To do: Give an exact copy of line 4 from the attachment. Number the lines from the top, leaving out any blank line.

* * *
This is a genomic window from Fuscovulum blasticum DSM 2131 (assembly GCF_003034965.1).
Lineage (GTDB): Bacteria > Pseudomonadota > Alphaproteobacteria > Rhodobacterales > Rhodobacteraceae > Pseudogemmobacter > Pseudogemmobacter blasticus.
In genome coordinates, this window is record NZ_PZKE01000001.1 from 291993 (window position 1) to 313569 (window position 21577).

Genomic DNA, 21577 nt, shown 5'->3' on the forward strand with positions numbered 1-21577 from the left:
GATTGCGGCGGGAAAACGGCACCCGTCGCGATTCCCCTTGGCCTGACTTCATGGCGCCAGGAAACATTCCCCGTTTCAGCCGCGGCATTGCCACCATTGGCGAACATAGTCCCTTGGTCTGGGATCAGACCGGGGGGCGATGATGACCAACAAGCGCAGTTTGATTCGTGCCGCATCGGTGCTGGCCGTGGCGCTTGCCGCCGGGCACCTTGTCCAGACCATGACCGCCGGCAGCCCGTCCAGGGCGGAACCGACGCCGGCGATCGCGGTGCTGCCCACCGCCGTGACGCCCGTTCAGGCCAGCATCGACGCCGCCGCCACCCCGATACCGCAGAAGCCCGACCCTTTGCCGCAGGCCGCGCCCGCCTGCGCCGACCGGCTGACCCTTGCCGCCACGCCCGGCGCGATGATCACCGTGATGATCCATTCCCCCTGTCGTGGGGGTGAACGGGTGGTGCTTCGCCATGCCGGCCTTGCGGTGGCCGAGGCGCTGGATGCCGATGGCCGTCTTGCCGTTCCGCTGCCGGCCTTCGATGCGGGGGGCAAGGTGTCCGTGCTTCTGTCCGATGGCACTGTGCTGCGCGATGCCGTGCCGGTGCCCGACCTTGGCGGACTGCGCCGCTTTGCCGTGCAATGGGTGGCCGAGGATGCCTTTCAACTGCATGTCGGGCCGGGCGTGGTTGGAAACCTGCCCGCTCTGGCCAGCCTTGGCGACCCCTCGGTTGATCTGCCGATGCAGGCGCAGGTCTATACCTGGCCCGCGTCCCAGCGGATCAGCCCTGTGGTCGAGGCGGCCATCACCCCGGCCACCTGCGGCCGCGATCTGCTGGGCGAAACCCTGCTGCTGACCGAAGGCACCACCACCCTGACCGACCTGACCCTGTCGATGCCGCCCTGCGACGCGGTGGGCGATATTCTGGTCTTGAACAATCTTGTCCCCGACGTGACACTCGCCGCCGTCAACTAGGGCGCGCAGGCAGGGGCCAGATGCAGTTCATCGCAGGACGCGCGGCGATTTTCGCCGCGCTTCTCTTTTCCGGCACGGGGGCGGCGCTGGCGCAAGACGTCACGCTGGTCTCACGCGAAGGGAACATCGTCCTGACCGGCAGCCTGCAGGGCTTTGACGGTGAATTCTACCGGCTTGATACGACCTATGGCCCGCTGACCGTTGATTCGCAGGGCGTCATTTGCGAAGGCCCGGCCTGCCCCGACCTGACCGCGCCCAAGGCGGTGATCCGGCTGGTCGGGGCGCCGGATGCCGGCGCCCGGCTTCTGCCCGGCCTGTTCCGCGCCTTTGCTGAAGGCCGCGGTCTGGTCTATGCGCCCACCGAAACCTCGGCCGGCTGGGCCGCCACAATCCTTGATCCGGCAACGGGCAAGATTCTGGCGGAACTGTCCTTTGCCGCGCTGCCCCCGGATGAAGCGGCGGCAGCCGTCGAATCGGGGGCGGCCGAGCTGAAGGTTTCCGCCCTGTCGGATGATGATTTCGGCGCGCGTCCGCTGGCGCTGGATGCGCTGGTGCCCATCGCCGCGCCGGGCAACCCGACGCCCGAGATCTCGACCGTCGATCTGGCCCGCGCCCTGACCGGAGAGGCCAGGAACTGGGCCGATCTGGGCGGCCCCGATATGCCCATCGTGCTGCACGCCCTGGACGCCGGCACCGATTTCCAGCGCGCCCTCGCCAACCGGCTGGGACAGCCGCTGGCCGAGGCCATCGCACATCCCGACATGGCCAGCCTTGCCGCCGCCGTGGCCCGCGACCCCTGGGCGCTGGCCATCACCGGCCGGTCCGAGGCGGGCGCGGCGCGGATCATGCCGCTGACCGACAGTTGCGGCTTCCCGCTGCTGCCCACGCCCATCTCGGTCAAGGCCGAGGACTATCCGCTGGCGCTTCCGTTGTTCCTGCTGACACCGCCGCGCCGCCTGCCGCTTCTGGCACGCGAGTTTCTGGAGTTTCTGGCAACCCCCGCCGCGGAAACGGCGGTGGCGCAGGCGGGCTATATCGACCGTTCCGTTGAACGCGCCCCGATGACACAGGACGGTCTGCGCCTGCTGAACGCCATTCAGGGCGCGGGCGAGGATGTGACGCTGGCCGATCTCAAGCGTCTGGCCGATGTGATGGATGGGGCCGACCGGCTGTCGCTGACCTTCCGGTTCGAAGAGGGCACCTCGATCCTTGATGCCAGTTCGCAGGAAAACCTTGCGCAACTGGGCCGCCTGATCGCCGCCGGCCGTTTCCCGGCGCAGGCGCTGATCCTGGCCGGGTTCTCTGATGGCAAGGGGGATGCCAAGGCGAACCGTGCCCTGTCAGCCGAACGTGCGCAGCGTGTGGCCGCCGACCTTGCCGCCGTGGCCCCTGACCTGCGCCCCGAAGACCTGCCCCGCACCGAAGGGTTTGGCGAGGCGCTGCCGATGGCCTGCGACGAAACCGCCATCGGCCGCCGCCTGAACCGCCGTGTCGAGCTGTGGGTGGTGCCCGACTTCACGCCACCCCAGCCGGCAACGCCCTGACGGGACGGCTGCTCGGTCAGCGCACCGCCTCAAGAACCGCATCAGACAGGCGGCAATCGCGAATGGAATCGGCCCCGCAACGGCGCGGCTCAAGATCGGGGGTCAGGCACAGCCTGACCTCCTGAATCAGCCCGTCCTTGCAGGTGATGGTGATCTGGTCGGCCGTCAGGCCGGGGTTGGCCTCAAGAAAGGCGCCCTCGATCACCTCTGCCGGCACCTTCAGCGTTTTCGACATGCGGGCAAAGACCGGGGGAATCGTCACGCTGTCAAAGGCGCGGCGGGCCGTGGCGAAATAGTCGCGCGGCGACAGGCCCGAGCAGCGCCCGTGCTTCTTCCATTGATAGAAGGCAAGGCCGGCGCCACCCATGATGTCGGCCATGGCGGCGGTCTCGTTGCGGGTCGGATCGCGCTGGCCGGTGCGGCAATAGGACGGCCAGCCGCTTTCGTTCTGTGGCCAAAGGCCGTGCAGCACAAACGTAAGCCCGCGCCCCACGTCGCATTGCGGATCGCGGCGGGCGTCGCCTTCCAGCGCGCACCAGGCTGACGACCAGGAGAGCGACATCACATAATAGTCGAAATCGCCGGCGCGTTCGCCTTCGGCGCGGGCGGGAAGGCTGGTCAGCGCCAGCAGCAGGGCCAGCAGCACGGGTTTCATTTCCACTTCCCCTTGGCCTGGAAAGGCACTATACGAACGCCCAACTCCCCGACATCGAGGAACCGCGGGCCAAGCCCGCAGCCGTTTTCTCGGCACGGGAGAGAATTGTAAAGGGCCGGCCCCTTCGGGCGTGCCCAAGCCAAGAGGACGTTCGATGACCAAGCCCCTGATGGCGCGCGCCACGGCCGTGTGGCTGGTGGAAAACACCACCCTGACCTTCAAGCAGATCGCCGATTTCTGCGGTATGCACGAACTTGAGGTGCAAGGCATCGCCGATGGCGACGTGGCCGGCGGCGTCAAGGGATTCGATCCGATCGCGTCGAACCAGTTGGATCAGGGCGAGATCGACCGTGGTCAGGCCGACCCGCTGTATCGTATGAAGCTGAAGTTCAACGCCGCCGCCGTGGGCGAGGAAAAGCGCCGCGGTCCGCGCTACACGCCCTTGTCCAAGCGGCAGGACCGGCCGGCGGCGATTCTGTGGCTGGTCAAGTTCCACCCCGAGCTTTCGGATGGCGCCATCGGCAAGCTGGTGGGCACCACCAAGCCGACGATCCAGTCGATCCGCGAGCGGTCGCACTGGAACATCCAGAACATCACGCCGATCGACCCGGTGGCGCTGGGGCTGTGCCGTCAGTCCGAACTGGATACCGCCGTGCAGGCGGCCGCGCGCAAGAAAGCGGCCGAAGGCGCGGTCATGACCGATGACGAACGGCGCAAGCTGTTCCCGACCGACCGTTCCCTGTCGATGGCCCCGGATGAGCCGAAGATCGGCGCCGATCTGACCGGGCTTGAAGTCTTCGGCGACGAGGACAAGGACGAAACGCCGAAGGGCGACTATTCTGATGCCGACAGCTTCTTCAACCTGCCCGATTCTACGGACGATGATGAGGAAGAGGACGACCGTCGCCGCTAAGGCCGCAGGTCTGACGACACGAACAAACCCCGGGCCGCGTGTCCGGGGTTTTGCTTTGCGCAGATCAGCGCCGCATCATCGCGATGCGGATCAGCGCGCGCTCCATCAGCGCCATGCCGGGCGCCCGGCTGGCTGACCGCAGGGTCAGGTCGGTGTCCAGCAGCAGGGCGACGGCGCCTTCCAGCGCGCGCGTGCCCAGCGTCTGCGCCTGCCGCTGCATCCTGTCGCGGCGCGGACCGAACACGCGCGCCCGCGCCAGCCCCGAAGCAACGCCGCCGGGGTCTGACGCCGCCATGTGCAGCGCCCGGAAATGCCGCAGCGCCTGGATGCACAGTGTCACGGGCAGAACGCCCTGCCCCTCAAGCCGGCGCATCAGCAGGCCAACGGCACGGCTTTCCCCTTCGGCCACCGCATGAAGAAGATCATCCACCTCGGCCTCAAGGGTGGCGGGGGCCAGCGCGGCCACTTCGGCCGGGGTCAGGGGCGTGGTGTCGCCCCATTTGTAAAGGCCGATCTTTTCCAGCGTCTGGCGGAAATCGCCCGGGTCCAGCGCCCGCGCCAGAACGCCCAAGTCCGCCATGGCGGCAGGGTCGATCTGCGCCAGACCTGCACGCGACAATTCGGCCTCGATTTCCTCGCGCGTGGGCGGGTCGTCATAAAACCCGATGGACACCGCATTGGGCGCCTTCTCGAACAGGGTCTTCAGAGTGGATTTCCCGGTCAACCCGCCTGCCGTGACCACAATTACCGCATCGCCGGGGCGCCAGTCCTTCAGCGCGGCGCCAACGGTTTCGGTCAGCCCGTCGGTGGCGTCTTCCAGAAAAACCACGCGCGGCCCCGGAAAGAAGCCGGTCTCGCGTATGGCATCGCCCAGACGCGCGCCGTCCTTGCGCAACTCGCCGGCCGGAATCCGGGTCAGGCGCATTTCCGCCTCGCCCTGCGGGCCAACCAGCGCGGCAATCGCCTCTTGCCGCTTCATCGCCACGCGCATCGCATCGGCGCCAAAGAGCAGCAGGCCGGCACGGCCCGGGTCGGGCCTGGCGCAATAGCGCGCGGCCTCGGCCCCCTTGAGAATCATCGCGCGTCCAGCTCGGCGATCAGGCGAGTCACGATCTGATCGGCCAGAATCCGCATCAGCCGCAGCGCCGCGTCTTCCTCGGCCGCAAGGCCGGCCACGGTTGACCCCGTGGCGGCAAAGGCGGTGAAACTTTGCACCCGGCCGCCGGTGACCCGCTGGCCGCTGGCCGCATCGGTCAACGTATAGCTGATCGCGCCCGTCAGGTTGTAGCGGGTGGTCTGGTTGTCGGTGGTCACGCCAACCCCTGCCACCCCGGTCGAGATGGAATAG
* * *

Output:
Genomic DNA, 21577 nt, shown 5'->3' on the forward strand with positions numbered 1-21577 from the left: